The first steps have been taken.

Already, we have witnessed the fact that there is wide consensus amongst those who we have consulted that co-ordinated action is the way forward. They agree that arbitration, offered by suitable spatial planning tools, could be one way to help activities along coastal waters to co-exist comfortably. This means that we will have to think about the most suitable way for spatial planning to not only be made available as a tool, but also for it to be applied as widely as possible in the interest of those concerned. In this context, sea mapping in its three dimensions, that is: along the surface, the water column and the sea bed, will be an important accompanying step.

Allow me to now turn to the coastal and island regions of Europe more specifically.

Coastal regions play a central role in economic growth and job creation. They are home to many of the economic interests that are connected with a maritime strategy: fisheries, ports, tourism, aquaculture, offshore wind and wave energy, shipbuilding and maritime transport – being just a few that immediately spring to mind. The list, is long and could be made even longer. But what is clear, is that the potential for economic growth and job creation represented by the sea and coastal areas is tremendous.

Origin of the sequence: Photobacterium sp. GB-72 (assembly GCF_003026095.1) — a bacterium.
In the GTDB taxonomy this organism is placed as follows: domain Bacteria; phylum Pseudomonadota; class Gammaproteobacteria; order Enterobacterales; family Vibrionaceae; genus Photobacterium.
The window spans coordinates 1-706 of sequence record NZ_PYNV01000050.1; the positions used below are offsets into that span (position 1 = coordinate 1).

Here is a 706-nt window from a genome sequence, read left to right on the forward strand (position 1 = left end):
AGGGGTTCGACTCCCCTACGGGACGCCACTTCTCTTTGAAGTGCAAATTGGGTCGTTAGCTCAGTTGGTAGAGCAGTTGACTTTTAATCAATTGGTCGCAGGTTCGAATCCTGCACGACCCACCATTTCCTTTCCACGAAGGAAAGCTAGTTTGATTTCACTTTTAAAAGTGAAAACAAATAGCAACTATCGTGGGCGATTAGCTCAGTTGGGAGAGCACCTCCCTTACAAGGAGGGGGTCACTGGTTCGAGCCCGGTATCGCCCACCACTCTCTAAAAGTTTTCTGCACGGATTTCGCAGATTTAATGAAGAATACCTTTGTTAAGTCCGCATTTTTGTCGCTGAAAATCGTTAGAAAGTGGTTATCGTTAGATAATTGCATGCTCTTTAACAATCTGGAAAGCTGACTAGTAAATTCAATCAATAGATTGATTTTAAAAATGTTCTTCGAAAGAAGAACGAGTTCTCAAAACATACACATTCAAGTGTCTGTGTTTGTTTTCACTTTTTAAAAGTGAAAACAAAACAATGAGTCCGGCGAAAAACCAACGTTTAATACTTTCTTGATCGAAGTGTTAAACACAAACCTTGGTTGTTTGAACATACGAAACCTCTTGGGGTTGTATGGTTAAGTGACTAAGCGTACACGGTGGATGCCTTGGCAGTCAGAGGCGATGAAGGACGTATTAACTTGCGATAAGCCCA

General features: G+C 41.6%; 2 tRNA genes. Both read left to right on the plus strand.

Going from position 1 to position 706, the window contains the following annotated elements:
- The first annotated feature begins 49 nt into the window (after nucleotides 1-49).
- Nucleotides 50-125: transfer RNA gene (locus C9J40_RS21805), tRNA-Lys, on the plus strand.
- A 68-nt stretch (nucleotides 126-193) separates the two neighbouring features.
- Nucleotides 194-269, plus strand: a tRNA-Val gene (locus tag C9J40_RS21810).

The adoption of the Green Paper on Maritime Affairs is best regarded as an invitation to all stakeholders, and to the coastal regions in particular, to seek out new ways to increase the economic and social benefits that the seas offer. It is not about maintaining the status quo – that would be too easy. It is about enhancing ever further our gains from the oceans and seas while simultaneously respecting their fragility.

European maritime regions are connected to other regions and continents by world maritime traffic. The strategic importance of Europe’s 1200 ports is constantly increasing: around 90% of the EU’s foreign trade and 40% of its internal trade is carried out by sea. This explains why the European Union is making considerable efforts to develop seaports. For the period 2000-2006, the total amount of aid flowing to seaports from different instruments such as the Cohesion Fund, the European Regional Development Fund, or ERDF, and the Financial Instrument for Fisheries Guidance, the FIFG, amounted to 3.6 billion euros.